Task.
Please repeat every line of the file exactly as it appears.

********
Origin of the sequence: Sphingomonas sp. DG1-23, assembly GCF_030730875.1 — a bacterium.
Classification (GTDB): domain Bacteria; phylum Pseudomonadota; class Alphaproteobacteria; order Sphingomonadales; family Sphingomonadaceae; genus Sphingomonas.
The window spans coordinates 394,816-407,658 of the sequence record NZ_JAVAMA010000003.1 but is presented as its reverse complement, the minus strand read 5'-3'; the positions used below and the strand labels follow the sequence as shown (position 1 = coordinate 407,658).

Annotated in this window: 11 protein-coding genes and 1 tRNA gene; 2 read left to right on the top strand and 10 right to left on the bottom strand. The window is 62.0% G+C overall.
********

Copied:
Origin of the sequence: Sphingomonas sp. DG1-23, assembly GCF_030730875.1 — a bacterium.
Classification (GTDB): domain Bacteria; phylum Pseudomonadota; class Alphaproteobacteria; order Sphingomonadales; family Sphingomonadaceae; genus Sphingomonas.
The window spans coordinates 394,816-407,658 of the sequence record NZ_JAVAMA010000003.1 but is presented as its reverse complement, the minus strand read 5'-3'; the positions used below and the strand labels follow the sequence as shown (position 1 = coordinate 407,658).

Annotated in this window: 11 protein-coding genes and 1 tRNA gene; 2 read left to right on the top strand and 10 right to left on the bottom strand. The window is 62.0% G+C overall.